Steve Salop is a professor economics and law at the Georgetown University Law Center where he teaches antitrust law and economics and economic reasoning and the law. Steve’s work in antitrust economics pioneered what is now frequently referred to as the “Post-Chicago” approach. His research focuses on antitrust law and economics, and Steve has written numerous articles analyzing exclusionary market power, exclusionary conduct, and raising rivals’ costs in the context of a variety of antitrust areas, including monopolization, input purchases and monopsony, joint venture access rules, vertical mergers, and vertical restraints. His research has also focused on various aspects of mergers and joint ventures, including market definition, partial ownership and cross-ownership interests, entry barriers, and efficiencies. Professor Salop earned his Ph.D. in economics from Yale University in 1972. Before joining the Georgetown faculty, he worked at the Federal Trade Commission, the Civil Aeronautics Board, and the Federal Reserve Board.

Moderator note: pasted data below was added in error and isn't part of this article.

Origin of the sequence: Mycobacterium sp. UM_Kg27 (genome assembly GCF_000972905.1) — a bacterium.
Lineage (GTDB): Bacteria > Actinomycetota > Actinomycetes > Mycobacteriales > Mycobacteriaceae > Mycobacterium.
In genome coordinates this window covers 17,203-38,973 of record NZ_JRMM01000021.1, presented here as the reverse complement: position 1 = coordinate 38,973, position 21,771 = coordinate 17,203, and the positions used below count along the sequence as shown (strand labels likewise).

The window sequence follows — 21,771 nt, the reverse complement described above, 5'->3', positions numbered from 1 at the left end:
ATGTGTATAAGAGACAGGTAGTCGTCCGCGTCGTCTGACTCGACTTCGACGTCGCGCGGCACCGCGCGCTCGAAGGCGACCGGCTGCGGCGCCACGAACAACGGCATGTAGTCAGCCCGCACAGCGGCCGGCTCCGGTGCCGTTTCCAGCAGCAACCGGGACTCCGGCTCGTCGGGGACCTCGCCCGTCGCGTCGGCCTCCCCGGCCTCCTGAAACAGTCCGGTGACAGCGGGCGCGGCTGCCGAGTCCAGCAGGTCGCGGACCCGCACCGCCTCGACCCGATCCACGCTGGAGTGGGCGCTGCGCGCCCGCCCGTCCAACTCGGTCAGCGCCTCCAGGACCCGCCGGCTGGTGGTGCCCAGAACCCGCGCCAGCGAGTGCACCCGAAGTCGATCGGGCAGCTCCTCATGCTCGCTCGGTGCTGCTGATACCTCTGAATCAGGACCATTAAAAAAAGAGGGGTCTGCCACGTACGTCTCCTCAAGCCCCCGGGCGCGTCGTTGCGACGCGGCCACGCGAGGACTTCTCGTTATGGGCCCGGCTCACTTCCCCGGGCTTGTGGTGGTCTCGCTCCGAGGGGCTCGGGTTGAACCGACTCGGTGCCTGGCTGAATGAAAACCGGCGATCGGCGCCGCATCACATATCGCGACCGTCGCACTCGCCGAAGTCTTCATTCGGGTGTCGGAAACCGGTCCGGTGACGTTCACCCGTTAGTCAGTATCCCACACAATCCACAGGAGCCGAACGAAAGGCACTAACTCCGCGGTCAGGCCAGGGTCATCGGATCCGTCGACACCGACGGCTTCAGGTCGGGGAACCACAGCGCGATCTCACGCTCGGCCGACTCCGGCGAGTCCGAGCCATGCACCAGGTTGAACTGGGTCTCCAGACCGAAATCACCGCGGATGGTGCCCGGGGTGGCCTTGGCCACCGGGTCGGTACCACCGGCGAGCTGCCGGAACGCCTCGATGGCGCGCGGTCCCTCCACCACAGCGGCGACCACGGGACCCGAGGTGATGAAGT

TOTM is extremely pleased to have Steve here and is looking forward to some fun and lively exchanges. Steve’s first post offers a different economic perspective on the buyer antitrust exemption issue Geoff and I have been discussing the last few days.